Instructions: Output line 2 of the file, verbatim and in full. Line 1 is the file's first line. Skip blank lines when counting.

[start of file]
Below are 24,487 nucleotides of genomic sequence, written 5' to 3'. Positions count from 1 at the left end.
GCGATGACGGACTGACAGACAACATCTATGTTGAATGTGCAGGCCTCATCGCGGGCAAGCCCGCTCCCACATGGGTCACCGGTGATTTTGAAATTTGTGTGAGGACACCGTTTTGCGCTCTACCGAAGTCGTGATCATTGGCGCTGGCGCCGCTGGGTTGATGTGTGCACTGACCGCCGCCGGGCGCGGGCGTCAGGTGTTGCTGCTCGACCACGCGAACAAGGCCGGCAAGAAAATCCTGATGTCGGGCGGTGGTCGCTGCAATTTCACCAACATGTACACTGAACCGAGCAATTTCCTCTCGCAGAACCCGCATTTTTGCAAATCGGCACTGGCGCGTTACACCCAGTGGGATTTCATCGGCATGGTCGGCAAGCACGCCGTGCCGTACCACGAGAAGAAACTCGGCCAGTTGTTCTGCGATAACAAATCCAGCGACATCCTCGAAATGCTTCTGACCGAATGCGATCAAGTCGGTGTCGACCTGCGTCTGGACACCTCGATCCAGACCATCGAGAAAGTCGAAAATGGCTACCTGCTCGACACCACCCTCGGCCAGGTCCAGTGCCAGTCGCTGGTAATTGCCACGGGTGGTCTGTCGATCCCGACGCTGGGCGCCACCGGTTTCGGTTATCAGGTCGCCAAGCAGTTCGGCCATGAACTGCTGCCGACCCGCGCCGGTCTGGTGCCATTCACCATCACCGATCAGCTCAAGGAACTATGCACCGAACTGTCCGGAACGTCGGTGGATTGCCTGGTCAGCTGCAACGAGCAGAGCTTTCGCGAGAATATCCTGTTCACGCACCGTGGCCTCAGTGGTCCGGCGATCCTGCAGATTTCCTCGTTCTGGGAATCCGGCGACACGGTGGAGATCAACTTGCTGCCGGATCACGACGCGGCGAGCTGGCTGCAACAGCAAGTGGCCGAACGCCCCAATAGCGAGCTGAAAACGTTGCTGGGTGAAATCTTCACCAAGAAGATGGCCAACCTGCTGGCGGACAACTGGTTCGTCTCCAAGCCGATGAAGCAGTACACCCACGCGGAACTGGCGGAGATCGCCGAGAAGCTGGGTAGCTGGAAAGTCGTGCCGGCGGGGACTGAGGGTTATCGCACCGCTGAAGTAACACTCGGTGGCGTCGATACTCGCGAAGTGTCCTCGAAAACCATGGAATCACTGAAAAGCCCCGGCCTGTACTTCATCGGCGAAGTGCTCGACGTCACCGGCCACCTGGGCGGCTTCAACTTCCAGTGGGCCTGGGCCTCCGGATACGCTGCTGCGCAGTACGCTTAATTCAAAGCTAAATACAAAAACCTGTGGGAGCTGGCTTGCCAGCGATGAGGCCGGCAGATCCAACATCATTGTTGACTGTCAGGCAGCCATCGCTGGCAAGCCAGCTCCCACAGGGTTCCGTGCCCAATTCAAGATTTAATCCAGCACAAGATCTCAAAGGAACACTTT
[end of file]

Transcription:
GCGATGACGGACTGACAGACAACATCTATGTTGAATGTGCAGGCCTCATCGCGGGCAAGCCCGCTCCCACATGGGTCACCGGTGATTTTGAAATTTGTGTGAGGACACCGTTTTGCGCTCTACCGAAGTCGTGATCATTGGCGCTGGCGCCGCTGGGTTGATGTGTGCACTGACCGCCGCCGGGCGCGGGCGTCAGGTGTTGCTGCTCGACCACGCGAACAAGGCCGGCAAGAAAATCCTGATGTCGGGCGGTGGTCGCTGCAATTTCACCAACATGTACACTGAACCGAGCAATTTCCTCTCGCAGAACCCGCATTTTTGCAAATCGGCACTGGCGCGTTACACCCAGTGGGATTTCATCGGCATGGTCGGCAAGCACGCCGTGCCGTACCACGAGAAGAAACTCGGCCAGTTGTTCTGCGATAACAAATCCAGCGACATCCTCGAAATGCTTCTGACCGAATGCGATCAAGTCGGTGTCGACCTGCGTCTGGACACCTCGATCCAGACCATCGAGAAAGTCGAAAATGGCTACCTGCTCGACACCACCCTCGGCCAGGTCCAGTGCCAGTCGCTGGTAATTGCCACGGGTGGTCTGTCGATCCCGACGCTGGGCGCCACCGGTTTCGGTTATCAGGTCGCCAAGCAGTTCGGCCATGAACTGCTGCCGACCCGCGCCGGTCTGGTGCCATTCACCATCACCGATCAGCTCAAGGAACTATGCACCGAACTGTCCGGAACGTCGGTGGATTGCCTGGTCAGCTGCAACGAGCAGAGCTTTCGCGAGAATATCCTGTTCACGCACCGTGGCCTCAGTGGTCCGGCGATCCTGCAGATTTCCTCGTTCTGGGAATCCGGCGACACGGTGGAGATCAACTTGCTGCCGGATCACGACGCGGCGAGCTGGCTGCAACAGCAAGTGGCCGAACGCCCCAATAGCGAGCTGAAAACGTTGCTGGGTGAAATCTTCACCAAGAAGATGGCCAACCTGCTGGCGGACAACTGGTTCGTCTCCAAGCCGATGAAGCAGTACACCCACGCGGAACTGGCGGAGATCGCCGAGAAGCTGGGTAGCTGGAAAGTCGTGCCGGCGGGGACTGAGGGTTATCGCACCGCTGAAGTAACACTCGGTGGCGTCGATACTCGCGAAGTGTCCTCGAAAACCATGGAATCACTGAAAAGCCCCGGCCTGTACTTCATCGGCGAAGTGCTCGACGTCACCGGCCACCTGGGCGGCTTCAACTTCCAGTGGGCCTGGGCCTCCGGATACGCTGCTGCGCAGTACGCTTAATTCAAAGCTAAATACAAAAACCTGTGGGAGCTGGCTTGCCAGCGATGAGGCCGGCAGATCCAACATCATTGTTGACTGTCAGGCAGCCATCGCTGGCAAGCCAGCTCCCACAGGGTTCCGTGCCCAATTCAAGATTTAATCCAGCACAAGATCTCAAAGGAACACTTT